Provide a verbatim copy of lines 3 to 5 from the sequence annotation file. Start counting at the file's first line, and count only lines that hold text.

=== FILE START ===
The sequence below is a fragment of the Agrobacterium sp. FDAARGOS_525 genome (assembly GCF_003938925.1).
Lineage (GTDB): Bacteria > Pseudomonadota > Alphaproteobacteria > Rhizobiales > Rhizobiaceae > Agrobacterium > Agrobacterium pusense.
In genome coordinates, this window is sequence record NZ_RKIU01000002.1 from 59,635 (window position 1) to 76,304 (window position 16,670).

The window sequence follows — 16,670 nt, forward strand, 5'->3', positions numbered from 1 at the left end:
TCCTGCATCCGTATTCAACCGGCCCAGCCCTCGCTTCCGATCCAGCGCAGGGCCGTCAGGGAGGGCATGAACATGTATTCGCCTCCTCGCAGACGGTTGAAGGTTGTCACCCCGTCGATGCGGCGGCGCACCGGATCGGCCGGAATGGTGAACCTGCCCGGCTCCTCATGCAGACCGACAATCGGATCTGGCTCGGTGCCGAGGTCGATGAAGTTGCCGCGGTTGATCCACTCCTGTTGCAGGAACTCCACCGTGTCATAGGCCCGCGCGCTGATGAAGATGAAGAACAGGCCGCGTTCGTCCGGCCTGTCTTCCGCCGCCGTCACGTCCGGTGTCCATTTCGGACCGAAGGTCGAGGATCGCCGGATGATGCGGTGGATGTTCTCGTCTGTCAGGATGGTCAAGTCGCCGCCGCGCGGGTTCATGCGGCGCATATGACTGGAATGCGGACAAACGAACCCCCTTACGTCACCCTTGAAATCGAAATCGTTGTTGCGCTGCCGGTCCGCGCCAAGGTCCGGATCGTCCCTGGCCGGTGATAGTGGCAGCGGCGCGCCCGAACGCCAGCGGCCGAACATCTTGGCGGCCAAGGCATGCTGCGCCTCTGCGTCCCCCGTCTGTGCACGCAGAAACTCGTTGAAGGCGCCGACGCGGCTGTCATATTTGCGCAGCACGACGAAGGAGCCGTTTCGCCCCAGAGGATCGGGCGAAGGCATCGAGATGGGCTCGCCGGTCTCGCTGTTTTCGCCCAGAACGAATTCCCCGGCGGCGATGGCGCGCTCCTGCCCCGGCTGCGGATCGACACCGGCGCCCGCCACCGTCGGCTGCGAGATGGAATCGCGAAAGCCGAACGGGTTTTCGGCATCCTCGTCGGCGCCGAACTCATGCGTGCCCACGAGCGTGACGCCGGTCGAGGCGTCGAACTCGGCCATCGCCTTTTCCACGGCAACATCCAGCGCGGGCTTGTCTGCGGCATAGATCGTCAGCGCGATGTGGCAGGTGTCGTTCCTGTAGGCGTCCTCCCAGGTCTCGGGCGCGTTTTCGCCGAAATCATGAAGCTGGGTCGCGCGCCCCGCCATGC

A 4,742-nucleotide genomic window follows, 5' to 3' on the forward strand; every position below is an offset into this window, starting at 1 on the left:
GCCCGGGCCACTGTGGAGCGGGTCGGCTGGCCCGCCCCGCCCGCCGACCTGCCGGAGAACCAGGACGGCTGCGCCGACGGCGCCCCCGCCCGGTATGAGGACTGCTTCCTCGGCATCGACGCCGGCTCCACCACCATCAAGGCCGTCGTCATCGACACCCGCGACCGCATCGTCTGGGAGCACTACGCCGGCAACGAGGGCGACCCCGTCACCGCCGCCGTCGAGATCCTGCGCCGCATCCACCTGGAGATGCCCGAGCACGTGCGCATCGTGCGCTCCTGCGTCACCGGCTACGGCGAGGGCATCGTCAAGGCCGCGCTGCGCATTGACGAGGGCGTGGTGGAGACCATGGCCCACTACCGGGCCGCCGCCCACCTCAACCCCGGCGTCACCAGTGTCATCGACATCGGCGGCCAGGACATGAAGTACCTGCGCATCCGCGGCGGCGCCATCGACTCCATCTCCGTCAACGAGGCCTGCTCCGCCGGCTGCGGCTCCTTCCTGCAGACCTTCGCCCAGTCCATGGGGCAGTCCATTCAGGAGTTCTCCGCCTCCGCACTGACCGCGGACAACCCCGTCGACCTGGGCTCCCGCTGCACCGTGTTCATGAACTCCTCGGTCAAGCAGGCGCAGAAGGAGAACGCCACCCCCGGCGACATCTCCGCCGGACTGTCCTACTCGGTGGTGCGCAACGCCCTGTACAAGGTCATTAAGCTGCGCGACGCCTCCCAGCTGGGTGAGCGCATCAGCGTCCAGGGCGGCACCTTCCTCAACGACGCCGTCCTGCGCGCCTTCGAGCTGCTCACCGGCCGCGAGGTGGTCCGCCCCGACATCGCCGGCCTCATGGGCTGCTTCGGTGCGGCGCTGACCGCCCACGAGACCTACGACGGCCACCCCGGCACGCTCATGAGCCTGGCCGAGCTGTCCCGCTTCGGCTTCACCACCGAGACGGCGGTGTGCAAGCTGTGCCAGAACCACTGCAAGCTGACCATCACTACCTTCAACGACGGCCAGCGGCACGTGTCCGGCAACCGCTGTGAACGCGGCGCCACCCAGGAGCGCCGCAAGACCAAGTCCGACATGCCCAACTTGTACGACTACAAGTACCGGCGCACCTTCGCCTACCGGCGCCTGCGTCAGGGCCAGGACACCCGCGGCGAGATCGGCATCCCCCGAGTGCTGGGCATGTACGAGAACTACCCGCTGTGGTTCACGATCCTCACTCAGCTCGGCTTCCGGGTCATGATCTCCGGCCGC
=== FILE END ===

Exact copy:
In genome coordinates, this window is sequence record NZ_RKIU01000002.1 from 59,635 (window position 1) to 76,304 (window position 16,670).

The window sequence follows — 16,670 nt, forward strand, 5'->3', positions numbered from 1 at the left end:
TCCTGCATCCGTATTCAACCGGCCCAGCCCTCGCTTCCGATCCAGCGCAGGGCCGTCAGGGAGGGCATGAACATGTATTCGCCTCCTCGCAGACGGTTGAAGGTTGTCACCCCGTCGATGCGGCGGCGCACCGGATCGGCCGGAATGGTGAACCTGCCCGGCTCCTCATGCAGACCGACAATCGGATCTGGCTCGGTGCCGAGGTCGATGAAGTTGCCGCGGTTGATCCACTCCTGTTGCAGGAACTCCACCGTGTCATAGGCCCGCGCGCTGATGAAGATGAAGAACAGGCCGCGTTCGTCCGGCCTGTCTTCCGCCGCCGTCACGTCCGGTGTCCATTTCGGACCGAAGGTCGAGGATCGCCGGATGATGCGGTGGATGTTCTCGTCTGTCAGGATGGTCAAGTCGCCGCCGCGCGGGTTCATGCGGCGCATATGACTGGAATGCGGACAAACGAACCCCCTTACGTCACCCTTGAAATCGAAATCGTTGTTGCGCTGCCGGTCCGCGCCAAGGTCCGGATCGTCCCTGGCCGGTGATAGTGGCAGCGGCGCGCCCGAACGCCAGCGGCCGAACATCTTGGCGGCCAAGGCATGCTGCGCCTCTGCGTCCCCCGTCTGTGCACGCAGAAACTCGTTGAAGGCGCCGACGCGGCTGTCATATTTGCGCAGCACGACGAAGGAGCCGTTTCGCCCCAGAGGATCGGGCGAAGGCATCGAGATGGGCTCGCCGGTCTCGCTGTTTTCGCCCAGAACGAATTCCCCGGCGGCGATGGCGCGCTCCTGCCCCGGCTGCGGATCGACACCGGCGCCCGCCACCGTCGGCTGCGAGATGGAATCGCGAAAGCCGAACGGGTTTTCGGCATCCTCGTCGGCGCCGAACTCATGCGTGCCCACGAGCGTGACGCCGGTCGAGGCGTCGAACTCGGCCATCGCCTTTTCCACGGCAACATCCAGCGCGGGCTTGTCTGCGGCATAGATCGTCAGCGCGATGTGGCAGGTGTCGTTCCTGTAGGCGTCCTCCCAGGTCTCGGGCGCGTTTTCGCCGAAATCATGAAGCTGGGTCGCGCGCCCCGCCATGC